Severus did not want to hear any of this. He felt shaky and weak, like he'd only just begun to get over a serious bout of illness. Breathing deeply, he ran a hand through his hair and eased his hips back against the counter, gazing out the window at the rain beating against the glass. He closed his aching eyes and wished, not for the first time, that he was still capable of tuning out the world around him as he had as a child.
"And the cupboard?"
"My Hogwarts letter had my cupboard on it. They gave me Dudley's second bedroom after that."
"Second bedroom? The boy had two?"
"Er, it was more like a graveyard. Broken toys and televisions. I dunno why they didn't just throw all of them out. I s'pose it was a way to keep me out of there, you know? If it was empty, then they'd have to give it to me. It was the only room of the house Aunt Petunia didn't want kept spotless."
"Who cleans the house?"
"Sometimes me, sometimes her. I do a lot of the work. The flower garden outside is mine, really, and I did the shopping when I was young so she could go to have her hair and nails done. I've done the cooking since I was young."
"Maybe five. I can't really remember."
Severus couldn't blame him. It all tended to blur together in the end, until one day you realized you couldn't remember how old you'd been the first time they neglected to feed you, or the first time they'd held you down and—
It had been years since he'd even tried to make sense of the fog of his childhood; and even longer since he'd wanted to remember any of it in the first place. Sometimes it was better to have forgotten the details.
Potter would not be a happy man the day it began to return to him in his dreams. God knows he hadn't been.
"Did they ever cane you?"
"O-Once or twice. It wasn't them that did it much, really, but it was my Aunt Marge. Uncle Vernon's sister; she's not related, thank God. She'd hit me round the knees if I beat Dudley at anything. There was this one time, at his birthday party…"
Potter trailed off into a story void of many details, though what he did tell painted a grim picture. Something had felt wrong, Severus thought, and now he'd been proven correct. This was no surprise. Everything he dreaded came to pass eventually. It had only been a matter of time.
He would have to tell Albus. There was no other option.
"But she only comes around once or twice a year," Potter finished, "so it's not as if I see her often."
"Has your family ever withheld food? As a punishment or otherwise?"
"A few times. They've never starved me, but they've never let me eat until I was full. In the summer before second year, they only gave me a can of soup every day, and I had to give Hedwig half of it so she could eat too."
"That's starvation, Harry. You don't need to make light of this. What they've done to you is wrong," Weasley said firmly. "You have done nothing to warrant this."
"Y-Yeah, I know."
Did he, though? Truly?
The interrogation (they could call it whatever they wished, but Severus had never believed in sugar-coating the truth) ended shortly after, when the boy simply stopped responding, choosing instead to stare hard at the table and his abandoned lunch. The occupants of the room seemed to collectively exhale and lean back. Lupin rubbed as his eyes as Weasley dabbed at the perspiration beading his brow. The mutt gingerly wrapped an arm round Potter's shoulders and pulled him close without speaking. Severus's eyes followed the movement as though his brain was instinctively trying to commit the idea of it to memory.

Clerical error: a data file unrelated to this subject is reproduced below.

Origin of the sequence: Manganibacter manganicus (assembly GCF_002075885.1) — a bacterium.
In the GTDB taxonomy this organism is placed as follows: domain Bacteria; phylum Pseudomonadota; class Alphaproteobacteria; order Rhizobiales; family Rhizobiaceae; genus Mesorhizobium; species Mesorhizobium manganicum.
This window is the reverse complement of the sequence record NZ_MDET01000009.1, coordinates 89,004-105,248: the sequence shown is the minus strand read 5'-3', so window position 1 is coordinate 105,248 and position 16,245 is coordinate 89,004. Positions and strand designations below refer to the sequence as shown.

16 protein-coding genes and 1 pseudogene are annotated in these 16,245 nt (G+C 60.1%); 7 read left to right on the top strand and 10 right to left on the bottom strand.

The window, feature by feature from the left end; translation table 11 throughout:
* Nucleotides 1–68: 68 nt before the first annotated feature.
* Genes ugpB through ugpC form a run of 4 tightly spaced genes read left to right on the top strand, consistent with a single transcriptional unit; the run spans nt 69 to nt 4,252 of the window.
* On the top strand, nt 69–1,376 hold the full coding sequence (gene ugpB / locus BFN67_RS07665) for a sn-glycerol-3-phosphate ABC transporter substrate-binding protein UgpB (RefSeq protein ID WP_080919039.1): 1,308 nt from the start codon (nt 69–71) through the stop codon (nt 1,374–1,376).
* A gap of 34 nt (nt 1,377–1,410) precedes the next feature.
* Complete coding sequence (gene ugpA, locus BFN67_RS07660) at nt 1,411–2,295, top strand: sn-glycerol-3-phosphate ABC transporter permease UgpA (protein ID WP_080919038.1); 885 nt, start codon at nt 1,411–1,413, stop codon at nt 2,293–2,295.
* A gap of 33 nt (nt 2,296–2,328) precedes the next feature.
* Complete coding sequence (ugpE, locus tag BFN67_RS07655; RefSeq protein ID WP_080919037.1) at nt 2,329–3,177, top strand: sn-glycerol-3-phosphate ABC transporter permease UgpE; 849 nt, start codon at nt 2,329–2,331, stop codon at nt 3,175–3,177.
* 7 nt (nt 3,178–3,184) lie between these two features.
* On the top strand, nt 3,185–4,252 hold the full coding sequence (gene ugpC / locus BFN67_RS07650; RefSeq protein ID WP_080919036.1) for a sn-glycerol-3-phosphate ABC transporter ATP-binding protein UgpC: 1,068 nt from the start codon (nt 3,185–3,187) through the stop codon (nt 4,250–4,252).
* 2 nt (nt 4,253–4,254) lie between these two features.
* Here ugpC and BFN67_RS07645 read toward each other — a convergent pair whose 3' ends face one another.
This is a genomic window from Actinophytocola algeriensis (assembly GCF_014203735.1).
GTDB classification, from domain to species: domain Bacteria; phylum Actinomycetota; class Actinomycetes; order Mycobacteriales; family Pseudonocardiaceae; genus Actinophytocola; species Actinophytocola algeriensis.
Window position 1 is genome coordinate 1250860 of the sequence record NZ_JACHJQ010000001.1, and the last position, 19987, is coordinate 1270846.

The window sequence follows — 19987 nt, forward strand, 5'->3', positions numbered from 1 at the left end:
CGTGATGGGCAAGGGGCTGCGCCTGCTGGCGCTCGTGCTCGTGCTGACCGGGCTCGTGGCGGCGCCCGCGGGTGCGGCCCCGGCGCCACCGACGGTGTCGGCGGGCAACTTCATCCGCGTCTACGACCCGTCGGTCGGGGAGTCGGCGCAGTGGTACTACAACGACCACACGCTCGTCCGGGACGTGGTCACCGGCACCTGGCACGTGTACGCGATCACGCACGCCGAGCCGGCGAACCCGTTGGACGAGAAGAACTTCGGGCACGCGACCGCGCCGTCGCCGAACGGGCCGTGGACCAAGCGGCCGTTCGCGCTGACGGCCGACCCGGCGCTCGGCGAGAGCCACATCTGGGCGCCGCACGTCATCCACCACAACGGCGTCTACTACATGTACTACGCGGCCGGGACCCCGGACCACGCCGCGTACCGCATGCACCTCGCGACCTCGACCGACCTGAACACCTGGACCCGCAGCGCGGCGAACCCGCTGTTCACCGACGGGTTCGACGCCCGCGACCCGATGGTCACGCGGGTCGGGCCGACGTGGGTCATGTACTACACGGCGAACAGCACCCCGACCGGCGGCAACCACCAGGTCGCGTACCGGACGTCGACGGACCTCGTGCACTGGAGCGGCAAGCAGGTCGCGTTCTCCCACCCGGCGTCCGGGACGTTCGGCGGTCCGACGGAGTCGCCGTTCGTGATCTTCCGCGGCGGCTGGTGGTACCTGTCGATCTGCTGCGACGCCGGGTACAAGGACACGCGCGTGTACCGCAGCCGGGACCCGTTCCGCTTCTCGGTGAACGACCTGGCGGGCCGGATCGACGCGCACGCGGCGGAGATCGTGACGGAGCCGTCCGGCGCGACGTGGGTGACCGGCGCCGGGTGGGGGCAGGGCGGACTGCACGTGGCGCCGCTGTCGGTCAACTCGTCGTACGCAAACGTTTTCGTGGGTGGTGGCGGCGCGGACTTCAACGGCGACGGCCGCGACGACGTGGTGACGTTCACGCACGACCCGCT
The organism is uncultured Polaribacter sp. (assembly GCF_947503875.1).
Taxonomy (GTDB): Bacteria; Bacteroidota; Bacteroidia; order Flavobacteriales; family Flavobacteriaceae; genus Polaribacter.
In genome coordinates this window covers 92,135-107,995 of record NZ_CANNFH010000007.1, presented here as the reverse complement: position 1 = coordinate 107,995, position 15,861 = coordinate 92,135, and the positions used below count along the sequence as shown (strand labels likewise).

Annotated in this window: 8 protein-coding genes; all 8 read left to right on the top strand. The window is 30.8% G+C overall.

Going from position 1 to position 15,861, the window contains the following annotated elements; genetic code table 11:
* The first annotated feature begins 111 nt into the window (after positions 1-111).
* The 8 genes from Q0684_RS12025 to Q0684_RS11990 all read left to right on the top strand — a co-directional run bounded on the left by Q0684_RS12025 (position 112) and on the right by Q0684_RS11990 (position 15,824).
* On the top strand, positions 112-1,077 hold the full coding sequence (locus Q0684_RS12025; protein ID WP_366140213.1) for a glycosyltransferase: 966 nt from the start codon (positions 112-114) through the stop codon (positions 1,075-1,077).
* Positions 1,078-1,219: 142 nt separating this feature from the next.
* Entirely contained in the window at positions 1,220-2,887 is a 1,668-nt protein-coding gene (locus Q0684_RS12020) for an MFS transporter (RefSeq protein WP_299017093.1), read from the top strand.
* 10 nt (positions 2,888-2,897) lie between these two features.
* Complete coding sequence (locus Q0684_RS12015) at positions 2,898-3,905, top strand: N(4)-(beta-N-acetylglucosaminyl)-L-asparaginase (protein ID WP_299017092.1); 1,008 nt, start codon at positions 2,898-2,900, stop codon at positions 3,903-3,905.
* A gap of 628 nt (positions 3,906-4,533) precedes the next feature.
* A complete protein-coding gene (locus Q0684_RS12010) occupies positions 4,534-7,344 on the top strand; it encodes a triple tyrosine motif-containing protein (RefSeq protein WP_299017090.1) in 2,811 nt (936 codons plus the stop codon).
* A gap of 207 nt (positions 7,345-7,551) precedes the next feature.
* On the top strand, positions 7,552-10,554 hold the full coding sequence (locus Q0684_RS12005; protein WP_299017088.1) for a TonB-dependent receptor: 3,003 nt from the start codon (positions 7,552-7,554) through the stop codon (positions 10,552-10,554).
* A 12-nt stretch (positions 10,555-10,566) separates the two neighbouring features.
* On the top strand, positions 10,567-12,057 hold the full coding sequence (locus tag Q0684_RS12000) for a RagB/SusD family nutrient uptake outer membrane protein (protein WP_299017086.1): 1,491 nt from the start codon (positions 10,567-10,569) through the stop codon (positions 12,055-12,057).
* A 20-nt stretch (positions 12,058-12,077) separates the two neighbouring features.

"We'll have to talk to Albus," Weasley said after a time, sighing. Potter's head shot up out of its slump. "Harry, I'm sorry, but we have no choice. This is not something that can be kept to ourselves. Albus has to know. It isn't safe for you to remain there any longer. Dumbledore will be able to arrange a new home for you."
"He won't let that happen," Potter said flatly.
"And what makes you say that?" Severus snapped, tensing when they all looked round at him.
"The blood wards, remember? I have to stay with Aunt Petunia."
"Then we'll separate her from her husband," he said.
"Severus, we can't simply remove the woman from her home and separate her from her husband and child," Lupin said, pressing his fingertips into the hollows of his eyes. "Not only because it would be morally reprehensible, but I can only imagine the level of retaliation she would turn onto Harry."
"Aunt Petunia hates me," the boy agreed.
Right now, I don't blame her. "You are being purposely difficult," Severus said, "and you've allowed your tea to go cold. We will be telling Dumbledore no matter what you say."
"I've got it," Black muttered when Potter dragged his cold pasta towards him and went to take a half-hearted bite. Tapping his wand against the bowl, he patted the boy on the back when steam quivered up out of it. "There you are—like new. Have you been getting enough food?"
Potter dug in easily this time, humming around a mouthful of food before swallowing and saying, "Yeah. He won't let me cook anymore, though."
"That's good," Lupin said, and though his tone was mild and as unreadable as ever, he looked vaguely contemplative.
"I like cooking, though."
"It still shouldn't be your job. You're a child under Severus's care. You're not supposed to take care of him."
Was that the core of Potter's problems? Severus suddenly realized, looking up from the crack in the linoleum he'd been studying. His recklessness, his tendency to jump into danger at the first sign of it, without any regard to his own health or safety—his insistence on helping him up the stairs after a summoning, or to cook for him—did it all stem from the role of caretaker that had been thrust upon him from an early age? Maybe five, the boy had said. Had he grown up under the assumption that the needs of others were more important, and that his own were to be neglected and forgotten? How far did the roots go? How much of Harry's Gryffindor heroics were his personality, and how much of it had merely been hammered into him from childhood?
"Do you enjoy cooking?" he asked, too quietly; his question took a moment to register. "Or do you think you have to?"
"I like it," Potter insisted. "Really. I dunno why that's so hard for everyone to understand."
"I will be holding you to the new rule, either way," Severus said. "Two meals a week. No more, no less."
Any calm he'd managed to dredge up seemed to drain away the moment he looked away from the boy, and realized Weasley and Lupin were staring intently at him. Severus's heart stuttered in his chest. "What?" he muttered, itching for a cigarette.
"Severus." Lupin seemed entirely too grim, too quiet, and too fucking pitying. "We held up our end of the deal. The storage room, please. I'd like to see it."
He should have made himself feel more empathy during the boy's interrogation, Severus thought as all eyes in the room turned onto him like burning spotlights. He felt like a specimen pinned down for study. Resisting a reflexive swallow, he forced himself to nod and turn out of the room to lead them up the stairs, as envy for Potter burned even deeper than the eyes on him had—because no one had ever comforted him, and he should have stopped wanting it years ago.